Below, you can read about outreach activities on micro- and nanotechnology that I’ve done with my labmates at UNC and with the IU Nanoscience Center. In my teaching portfolio, you can also see examples of service learning activities I’ve done with my students. You can also check out slides for my 2013 Pittcon talk, “Small Scale for a Large Audience.”
Chemistry Day at the Museum of Natural Sciences (2012)
Along with two other postdocs and four graduate students in analytical chemistry at UNC, I helped reprise both our microraft demo on the cell sorting technology developed in the Allbritton laboratory and the Jell-O microfluidics. We estimate that we had a couple hundred visitors as we gave away 196 take-home kits for Jell-O chips. More details about both demos are in the posts below from earlier events.
Photo credit: Nick Dobes
Nature Research Center Opening (2012)
I coordinated a booth at the opening of the new wing of the Museum of Natural Sciences, the Nature Research Center, in Raleigh, NC in April 2012. According to news reports, this 24-h event attracted almost 70,000 people to the new museum wing and surrounding booths. During our 4 pm – 11 pm shift, my labmates and I spoke with hundreds of people about the Allbritton lab’s research.
UNC Science Expo: 2012
Photo credit: Robert Felder, MD
In 2012, I organized a booth about the microraft technology developed in the Allbritton lab. My labmates and I constructed two “macro” sized examples of this micro-sized technology for sorting cells. Visitors to our booth raced to sort (pictures of) cells on these devices using criteria like GFP expression or active cell division.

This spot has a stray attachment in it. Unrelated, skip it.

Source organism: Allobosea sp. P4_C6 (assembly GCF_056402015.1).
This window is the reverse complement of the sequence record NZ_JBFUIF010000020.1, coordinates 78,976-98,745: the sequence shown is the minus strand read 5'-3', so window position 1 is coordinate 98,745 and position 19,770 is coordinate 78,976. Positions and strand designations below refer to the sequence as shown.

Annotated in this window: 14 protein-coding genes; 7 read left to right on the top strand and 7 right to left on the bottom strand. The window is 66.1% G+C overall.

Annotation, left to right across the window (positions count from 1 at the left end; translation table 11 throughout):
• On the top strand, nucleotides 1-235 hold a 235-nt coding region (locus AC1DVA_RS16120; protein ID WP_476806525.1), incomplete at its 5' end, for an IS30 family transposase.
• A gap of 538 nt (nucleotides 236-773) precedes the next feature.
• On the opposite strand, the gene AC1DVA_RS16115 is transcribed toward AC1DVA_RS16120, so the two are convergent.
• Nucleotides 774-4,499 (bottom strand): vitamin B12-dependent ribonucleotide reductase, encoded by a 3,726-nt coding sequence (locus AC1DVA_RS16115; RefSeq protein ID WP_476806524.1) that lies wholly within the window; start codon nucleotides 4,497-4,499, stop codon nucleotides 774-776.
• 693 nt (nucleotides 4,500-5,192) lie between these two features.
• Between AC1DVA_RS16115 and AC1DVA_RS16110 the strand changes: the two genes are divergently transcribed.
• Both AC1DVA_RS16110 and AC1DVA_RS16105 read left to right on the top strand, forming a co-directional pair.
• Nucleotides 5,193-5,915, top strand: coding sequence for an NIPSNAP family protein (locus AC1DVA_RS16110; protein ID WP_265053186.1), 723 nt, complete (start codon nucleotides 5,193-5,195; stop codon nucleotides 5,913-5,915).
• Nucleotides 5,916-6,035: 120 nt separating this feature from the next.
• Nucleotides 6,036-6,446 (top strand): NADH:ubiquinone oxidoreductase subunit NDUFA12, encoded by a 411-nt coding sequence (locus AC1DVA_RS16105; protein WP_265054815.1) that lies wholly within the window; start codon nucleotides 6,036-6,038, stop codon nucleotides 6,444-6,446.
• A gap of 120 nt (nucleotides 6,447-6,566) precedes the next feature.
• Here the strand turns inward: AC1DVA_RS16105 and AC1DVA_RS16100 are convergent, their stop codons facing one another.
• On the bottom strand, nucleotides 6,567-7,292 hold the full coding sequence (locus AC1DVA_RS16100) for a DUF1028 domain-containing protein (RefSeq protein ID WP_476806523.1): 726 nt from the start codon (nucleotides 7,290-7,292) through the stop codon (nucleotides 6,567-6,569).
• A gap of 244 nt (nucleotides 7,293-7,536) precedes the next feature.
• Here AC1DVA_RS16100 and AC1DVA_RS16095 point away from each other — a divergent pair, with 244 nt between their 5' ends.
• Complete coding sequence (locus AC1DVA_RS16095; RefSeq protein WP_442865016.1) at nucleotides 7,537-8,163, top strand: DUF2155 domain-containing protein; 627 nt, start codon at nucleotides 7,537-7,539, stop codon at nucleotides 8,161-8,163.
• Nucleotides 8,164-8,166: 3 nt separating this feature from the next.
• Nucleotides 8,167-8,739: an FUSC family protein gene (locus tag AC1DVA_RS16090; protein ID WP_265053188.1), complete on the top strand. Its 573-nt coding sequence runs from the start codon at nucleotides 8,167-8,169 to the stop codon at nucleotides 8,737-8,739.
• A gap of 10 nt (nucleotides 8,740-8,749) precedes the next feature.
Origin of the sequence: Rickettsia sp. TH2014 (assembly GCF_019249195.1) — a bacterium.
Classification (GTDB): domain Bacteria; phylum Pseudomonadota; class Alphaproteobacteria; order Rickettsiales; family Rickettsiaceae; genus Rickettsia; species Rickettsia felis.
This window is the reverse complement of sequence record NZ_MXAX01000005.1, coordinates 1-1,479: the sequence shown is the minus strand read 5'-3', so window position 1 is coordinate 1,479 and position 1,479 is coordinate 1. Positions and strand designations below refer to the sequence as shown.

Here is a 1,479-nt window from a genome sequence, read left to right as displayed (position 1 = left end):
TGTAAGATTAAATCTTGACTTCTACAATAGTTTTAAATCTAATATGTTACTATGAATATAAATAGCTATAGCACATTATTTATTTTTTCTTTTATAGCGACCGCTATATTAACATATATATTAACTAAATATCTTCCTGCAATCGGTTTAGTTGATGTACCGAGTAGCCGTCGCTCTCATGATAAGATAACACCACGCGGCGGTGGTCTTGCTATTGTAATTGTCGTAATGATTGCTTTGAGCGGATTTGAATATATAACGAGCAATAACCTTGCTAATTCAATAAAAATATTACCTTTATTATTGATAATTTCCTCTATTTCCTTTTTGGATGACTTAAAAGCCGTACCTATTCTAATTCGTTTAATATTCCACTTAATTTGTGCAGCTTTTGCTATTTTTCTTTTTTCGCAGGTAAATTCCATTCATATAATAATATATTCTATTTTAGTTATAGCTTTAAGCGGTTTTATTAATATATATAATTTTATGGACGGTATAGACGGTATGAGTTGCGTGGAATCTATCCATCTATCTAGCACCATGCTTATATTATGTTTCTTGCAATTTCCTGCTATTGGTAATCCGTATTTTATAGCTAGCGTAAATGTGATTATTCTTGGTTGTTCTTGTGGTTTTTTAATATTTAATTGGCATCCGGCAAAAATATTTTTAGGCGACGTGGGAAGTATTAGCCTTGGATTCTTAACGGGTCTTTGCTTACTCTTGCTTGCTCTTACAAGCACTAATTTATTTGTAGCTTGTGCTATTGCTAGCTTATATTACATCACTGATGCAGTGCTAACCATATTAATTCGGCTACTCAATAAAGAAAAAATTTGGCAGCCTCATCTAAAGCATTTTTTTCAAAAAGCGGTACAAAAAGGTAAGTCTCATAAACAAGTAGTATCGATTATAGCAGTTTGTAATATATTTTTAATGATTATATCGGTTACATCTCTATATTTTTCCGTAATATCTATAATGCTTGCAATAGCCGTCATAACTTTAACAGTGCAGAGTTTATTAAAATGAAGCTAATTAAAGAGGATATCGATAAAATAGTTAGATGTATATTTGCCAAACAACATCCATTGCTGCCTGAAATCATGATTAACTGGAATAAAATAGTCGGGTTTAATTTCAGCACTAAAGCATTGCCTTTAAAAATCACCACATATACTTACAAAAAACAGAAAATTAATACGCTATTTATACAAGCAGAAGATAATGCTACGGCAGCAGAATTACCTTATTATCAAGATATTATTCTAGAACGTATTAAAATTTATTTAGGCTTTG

UNC Science Expo: 2010
Photo credit: WRAL, Raleigh
I coordinated a booth on the Allbritton lab’s research at the first two UNC Science Expos in 2010 and 2012. In 2010, our booth demonstrated microfluidics using Jell-O microchips based on a publication by the Lagally lab at UBC (Anal. Chem. 2010, 82, 5408). We also passed out over 200 take-home kits to children and K-12 teachers to let kids design their own microfluidics at home.
Nanotechnology Project with Columbus Signature Academy (2009)
After defending my graduate work at Indiana University-Bloomington, I spent two months working with IU’s Nanoscience Center on a project with the New Tech high school Columbus Signature Academy. I helped design a problem-based learning module in which the CSA students investigated the effect of capping agent concentration on gold nanoparticle diameter. After synthesizing the particles in their school lab, the students brought their nanoparticle samples to IU for analysis by AFM and SEM.
Nanoday at the Louisville Science Center (2009)
Photo credit: IU Center for Nanoscience
To help celebrate Nanoday at the Louisville Science Center, I coordinated a booth on microcontact printing, a technique that used a flexible stamp to apply a thin layer of material to a surface in a specific pattern. We helped museum visitors plate silver mirrors, stamp them with a self-assembled thiol monolayer in the pattern of their choice, and then selectively etch away the unprotected silver where the monolayer was not applied. Visitors also got to try on a cleanroom suit and learn about nanotechnology research and IU-Bloomington.